Brush Up on Cleaning Strategies
Recently, I read that a person who brushes regularly can add seven years to his or her life—seven years! So let’s start there: If you want to extend your dog’s life, and most importantly the quality of her life, you need to brush her teeth. Now, this is easier said than done, but if we start this routine early in the dog’s life, most will be compliant.
There are many types of brushes and pastes on the pet market—find ones that you and your dog like and use them faithfully. I often suggest a small, child-size brush or an on the finger brush, and any flavored paste your dog likes (there are a number of yummy flavored toothpastes made especially for dogs; toothpaste for humans should be avoided, since they are not intended to be swallowed).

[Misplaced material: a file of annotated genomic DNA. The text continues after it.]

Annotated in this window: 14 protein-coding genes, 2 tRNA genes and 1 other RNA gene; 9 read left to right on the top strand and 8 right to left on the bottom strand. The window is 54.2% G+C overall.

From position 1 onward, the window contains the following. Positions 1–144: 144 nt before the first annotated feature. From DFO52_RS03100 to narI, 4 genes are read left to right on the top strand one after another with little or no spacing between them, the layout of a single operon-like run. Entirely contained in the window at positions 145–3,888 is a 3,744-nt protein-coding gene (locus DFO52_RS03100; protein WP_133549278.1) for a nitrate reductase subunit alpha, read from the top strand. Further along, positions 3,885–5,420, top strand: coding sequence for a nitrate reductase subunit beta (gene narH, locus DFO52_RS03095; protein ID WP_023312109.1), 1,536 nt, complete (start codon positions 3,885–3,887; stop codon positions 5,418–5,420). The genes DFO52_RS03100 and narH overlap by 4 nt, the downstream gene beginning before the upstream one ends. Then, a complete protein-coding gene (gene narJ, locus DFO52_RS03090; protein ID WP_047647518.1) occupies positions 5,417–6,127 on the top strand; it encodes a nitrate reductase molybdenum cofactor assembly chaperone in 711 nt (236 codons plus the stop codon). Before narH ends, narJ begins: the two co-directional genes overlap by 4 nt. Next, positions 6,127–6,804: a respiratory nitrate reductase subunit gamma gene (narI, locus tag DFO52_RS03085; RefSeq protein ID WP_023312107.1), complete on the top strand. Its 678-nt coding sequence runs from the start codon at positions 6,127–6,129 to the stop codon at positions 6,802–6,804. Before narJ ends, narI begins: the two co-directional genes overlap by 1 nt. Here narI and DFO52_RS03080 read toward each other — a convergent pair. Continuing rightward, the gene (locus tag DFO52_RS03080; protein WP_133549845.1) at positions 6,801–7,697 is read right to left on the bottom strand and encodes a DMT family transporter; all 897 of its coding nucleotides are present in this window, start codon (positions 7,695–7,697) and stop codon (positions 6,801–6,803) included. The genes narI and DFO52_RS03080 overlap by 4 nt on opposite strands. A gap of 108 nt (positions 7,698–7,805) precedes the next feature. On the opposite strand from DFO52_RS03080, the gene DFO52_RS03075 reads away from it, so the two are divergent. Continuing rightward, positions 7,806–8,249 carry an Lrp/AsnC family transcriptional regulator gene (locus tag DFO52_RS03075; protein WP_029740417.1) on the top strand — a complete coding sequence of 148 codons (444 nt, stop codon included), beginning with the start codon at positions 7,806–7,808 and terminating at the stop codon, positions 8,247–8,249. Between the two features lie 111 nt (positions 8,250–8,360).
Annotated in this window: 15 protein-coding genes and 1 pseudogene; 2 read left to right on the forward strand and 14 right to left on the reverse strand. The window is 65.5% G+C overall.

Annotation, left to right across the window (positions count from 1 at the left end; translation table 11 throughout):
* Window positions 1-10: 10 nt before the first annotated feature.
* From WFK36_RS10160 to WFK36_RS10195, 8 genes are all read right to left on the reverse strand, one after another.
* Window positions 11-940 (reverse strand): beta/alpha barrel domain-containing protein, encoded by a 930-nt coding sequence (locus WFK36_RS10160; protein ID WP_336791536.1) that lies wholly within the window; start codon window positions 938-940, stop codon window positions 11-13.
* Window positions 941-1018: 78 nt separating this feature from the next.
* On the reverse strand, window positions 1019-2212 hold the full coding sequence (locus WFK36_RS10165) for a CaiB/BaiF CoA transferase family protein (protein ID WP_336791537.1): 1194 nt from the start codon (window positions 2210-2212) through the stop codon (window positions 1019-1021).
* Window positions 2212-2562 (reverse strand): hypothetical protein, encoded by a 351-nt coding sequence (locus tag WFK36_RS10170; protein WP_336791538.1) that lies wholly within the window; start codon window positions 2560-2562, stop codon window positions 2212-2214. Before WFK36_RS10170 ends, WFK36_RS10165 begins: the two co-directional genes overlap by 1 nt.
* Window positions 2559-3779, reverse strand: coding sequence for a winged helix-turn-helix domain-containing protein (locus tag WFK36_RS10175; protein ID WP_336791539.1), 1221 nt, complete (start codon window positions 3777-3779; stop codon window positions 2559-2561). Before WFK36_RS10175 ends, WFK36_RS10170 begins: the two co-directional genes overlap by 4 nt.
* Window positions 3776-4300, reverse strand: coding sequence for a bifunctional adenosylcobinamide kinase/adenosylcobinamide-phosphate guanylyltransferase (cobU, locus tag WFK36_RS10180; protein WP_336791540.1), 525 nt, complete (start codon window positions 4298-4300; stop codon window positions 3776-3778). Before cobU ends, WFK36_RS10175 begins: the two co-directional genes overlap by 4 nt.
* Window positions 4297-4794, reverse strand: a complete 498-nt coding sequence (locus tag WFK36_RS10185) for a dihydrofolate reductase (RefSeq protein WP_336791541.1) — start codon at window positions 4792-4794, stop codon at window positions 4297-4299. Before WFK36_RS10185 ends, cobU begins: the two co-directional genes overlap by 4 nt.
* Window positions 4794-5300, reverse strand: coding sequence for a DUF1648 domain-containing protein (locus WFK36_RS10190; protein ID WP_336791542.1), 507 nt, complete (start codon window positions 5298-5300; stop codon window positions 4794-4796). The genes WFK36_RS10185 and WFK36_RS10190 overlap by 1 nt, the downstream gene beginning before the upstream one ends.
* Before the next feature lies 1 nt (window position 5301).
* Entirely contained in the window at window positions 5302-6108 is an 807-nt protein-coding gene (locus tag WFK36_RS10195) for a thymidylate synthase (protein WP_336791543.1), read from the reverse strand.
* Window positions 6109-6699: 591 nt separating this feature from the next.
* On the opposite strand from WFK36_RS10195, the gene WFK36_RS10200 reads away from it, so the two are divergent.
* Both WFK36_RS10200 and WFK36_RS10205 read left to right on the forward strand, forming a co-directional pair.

Some newer products on the market may provide some prevention without brushing. I have suggested to many clients the use of dental wipes. These are small cotton pads that are soaked in an antiseptic solution, and you simply wipe your pet’s teeth with them daily. This acts as a mechanical removal of plaque, and reduces oral bacteria.
Toys and Food
It is debatable as to whether dry, crunchy food is actually better than wet food in preventing tartar, but it is most definitely better for exercising teeth. Firm rubber toys, rope toys and numerous brands of “chews” may also aid in preventing tartar formation. Hard bones can also be useful, but they must be given with caution, as they can potentially cause tooth fractures and intestinal obstructions. Uncooked beef knuckle bones and femurs, which are least likely to splinter, are a good choice ; avoid giving your dog fowl bones, cooked or raw, and smoked bones, beef or otherwise (and always observe your pup when she is chewing or playing with any type of bone). For best results, however, there is no substitute for good preventive oral care, and for quick intervention when a problem arises.